Watching Maron, you can’t help but feel good for the comedian at the center of the show. It wasn’t long ago that Marc Maron was languishing in relative obscurity and struggling through substance abuse and bitter divorce. After exiling himself to his garage, he began a podcast (WTF with Marc Maron) in which he’d interview various acquaintances of his from the world of comedy, gradually expanding the shows renown until he was interviewing pretty much everyone in the entertainment industry. Meanwhile, he used the show to get himself and his unique mix of neurotic, confessional/observational humor back into public circulation. The premiere of Maron, along with the release of his second book Attempting Normal, seems to be the cherry on top of the hugely successful career turnaround that is the past four or so years in Maron’s life. How does Maron feel about all this success? Terrified of course. His first words of the pilot “Internet Troll” are “Things are going well for me, but that’s a problem” and that seems to be the mantra of the rest of the episode and the series.
Last month when I previewed Maron I noted how there would be a natural tendency to compare Maron to Louis C.K.’s show Louie, and the comparison is certainly easy to make. They both utilize biographical details from their creators’ lives. They both portray previous, less-successful incarnations of their eponymous comedians. They also both take advantage of the new relationship between comedian and sitcom that Louie helped make popular. Traditionally, if a comedian wanted to get into television, they would try to get a role on a sitcom. Usually, maybe not always, the sitcom would have little to do with the comedians act or sometimes be far out of their style of humor. When Louie C.K. came along and successfully wrote, directed, edited, produced, and starred in his own show that was undeniably straight from C.K.’s mind and no one else’s, it seems to have changed the way comedians were allowed to approach the world of TV.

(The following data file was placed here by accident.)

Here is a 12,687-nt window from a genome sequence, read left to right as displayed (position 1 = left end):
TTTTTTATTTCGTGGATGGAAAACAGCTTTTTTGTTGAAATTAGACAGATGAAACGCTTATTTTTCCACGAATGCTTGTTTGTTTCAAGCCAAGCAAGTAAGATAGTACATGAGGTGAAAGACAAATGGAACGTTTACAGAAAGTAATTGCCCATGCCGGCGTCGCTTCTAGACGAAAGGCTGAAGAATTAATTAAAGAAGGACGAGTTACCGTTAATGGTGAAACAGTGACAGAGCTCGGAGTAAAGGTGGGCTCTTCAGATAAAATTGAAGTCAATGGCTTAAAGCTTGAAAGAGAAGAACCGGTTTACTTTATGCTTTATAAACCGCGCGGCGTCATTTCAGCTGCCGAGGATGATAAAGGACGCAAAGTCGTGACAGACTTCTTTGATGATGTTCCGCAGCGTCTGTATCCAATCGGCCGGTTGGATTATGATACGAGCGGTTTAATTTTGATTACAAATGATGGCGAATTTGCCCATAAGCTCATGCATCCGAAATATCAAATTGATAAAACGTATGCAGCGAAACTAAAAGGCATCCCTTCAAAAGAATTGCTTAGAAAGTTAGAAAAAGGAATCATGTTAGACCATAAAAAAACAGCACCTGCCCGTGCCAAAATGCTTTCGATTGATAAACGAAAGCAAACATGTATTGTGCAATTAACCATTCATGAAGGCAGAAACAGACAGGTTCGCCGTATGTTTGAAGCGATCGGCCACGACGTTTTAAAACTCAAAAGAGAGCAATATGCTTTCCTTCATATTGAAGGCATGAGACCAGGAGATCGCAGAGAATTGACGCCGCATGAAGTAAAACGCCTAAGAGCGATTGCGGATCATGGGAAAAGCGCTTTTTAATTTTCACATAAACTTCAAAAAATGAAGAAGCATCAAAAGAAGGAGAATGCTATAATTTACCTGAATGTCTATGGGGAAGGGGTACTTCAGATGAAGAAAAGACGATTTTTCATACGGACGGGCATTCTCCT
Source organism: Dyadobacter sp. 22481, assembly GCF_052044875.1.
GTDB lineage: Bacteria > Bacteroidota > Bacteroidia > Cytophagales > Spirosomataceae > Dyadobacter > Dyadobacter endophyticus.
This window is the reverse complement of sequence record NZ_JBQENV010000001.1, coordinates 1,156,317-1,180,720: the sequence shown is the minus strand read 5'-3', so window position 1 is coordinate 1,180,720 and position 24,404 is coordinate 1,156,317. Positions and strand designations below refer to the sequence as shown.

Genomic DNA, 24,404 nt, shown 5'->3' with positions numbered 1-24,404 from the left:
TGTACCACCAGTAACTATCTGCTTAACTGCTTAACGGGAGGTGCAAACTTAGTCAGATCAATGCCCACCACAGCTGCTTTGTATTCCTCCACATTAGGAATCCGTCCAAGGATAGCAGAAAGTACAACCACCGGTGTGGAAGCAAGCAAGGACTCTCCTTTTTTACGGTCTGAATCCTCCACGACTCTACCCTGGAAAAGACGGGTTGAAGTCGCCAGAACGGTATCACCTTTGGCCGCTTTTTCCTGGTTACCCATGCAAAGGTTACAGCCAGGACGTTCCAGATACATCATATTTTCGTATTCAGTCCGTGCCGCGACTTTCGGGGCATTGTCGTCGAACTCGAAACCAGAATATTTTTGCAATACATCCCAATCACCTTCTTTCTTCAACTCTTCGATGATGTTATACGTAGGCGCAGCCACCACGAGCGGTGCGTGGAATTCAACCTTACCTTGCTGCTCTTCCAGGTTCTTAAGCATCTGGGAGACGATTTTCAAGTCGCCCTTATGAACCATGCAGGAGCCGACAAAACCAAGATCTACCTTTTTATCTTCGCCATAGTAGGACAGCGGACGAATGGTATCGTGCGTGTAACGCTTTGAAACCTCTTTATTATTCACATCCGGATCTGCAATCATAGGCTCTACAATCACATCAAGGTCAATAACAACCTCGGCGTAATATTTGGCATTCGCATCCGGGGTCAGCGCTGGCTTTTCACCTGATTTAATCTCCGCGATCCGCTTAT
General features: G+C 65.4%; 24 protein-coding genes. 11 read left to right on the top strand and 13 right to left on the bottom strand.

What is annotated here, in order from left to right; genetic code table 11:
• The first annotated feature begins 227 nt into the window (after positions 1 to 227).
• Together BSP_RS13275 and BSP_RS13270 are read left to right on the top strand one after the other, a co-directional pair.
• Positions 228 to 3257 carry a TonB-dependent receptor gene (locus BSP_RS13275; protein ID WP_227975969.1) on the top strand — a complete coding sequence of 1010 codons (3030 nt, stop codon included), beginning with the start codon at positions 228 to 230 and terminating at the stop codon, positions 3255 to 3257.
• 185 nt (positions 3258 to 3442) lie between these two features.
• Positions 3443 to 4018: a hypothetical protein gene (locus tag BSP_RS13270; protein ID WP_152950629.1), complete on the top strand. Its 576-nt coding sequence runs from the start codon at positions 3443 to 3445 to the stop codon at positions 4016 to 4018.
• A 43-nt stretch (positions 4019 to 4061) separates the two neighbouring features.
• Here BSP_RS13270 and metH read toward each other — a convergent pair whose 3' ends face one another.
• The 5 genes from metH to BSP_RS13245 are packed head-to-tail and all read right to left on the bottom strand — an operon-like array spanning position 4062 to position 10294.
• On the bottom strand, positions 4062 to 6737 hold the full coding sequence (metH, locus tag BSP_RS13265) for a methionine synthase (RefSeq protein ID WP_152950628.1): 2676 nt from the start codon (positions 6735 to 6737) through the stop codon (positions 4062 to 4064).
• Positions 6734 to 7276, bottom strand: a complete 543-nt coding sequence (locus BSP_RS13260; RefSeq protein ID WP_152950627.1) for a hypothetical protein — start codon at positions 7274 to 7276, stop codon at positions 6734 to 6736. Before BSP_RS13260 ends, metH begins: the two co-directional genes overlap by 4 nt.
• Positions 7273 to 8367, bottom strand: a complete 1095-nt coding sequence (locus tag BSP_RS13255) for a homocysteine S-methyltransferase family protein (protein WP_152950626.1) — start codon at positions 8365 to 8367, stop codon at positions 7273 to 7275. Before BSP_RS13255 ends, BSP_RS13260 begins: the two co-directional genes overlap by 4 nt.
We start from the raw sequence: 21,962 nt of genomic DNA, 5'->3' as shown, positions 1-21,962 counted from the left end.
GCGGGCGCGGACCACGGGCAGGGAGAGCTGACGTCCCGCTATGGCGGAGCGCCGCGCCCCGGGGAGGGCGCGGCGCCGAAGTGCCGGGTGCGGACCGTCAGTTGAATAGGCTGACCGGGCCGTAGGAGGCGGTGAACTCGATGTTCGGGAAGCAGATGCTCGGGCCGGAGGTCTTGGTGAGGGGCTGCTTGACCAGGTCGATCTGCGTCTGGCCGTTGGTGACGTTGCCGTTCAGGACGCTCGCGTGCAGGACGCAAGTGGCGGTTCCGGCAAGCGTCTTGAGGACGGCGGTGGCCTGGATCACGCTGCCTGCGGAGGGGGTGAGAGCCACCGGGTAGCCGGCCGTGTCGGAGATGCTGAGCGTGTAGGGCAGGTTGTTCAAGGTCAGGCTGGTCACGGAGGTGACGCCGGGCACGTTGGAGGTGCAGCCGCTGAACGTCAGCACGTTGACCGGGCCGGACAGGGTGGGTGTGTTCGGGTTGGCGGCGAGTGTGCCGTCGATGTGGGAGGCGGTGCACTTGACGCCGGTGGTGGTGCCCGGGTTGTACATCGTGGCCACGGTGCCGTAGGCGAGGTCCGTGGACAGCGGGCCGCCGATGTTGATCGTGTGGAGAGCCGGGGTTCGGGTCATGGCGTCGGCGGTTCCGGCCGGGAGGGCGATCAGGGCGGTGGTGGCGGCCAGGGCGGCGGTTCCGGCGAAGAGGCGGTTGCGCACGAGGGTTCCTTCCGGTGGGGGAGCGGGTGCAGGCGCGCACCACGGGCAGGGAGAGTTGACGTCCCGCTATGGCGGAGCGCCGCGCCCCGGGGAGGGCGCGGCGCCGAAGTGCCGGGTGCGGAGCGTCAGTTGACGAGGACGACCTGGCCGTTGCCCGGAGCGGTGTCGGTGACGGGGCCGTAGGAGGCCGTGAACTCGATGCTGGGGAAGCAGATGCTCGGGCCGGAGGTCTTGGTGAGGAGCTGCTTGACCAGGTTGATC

Likewise, Maron is an incarnation of its creator. The show with its distracted, rambling tone, its voicing of harsh truths, or its unapologetic tendency to switch effortlessly between humor and soul crushing sadness on a dime is completely reminiscent of Maron’s true voice and anyone who loves WTF will be immediately at home here with Maron. Still, the idea that the show is Maron’s to screw up seems valid. It’s a very personal show. “Internet Troll” focuses on Maron’s hunt for a lone critic who has been maligning his comedy continuously on Twitter. When he finally finds the “Dragon Master” as he’s called (Community fans may have trouble not seeing this guy as Garrett), he has to confront the fact that he does care quite a lot what people think of him. “Do you have to have everybody like you?” is the question the Dragon Master asks him, and it seems to be a valid one. It’s clear not everyone is going to like Maron. It’s depressing and unusual and manic and just a little bit self involved. Whereas WTF has the luxury of guest stars to take off some of the comedic responsibility (although Maron seems like it will have this to a degree as well with a guest appearance this week from Dave Foley of The Kids in the Hall), most of the focus of Maron will be solely on Marc Maron himself so in that sense, yes, the show is his to lose.
The good news is Maron is enjoyable and already has a huge fan base coming over from his podcast, and IFC does seem to be the perfect home for it. Although not as manic as some of the channel’s other shows (Portlandia, Comedy Bang! Bang!), I think IFC will provide the right audience for Marc Maron’s neuroses. That and the slew of notable guest stars that Maron is sure to bring with him on a weekly basis should keep things fresh enough and interesting enough to keep this comedy afloat for a while. As enjoyable as the pilot was, however, structurally it still feels a little safe. But it is the pilot afterall. Hopefully things will get a bit crazier as we go along.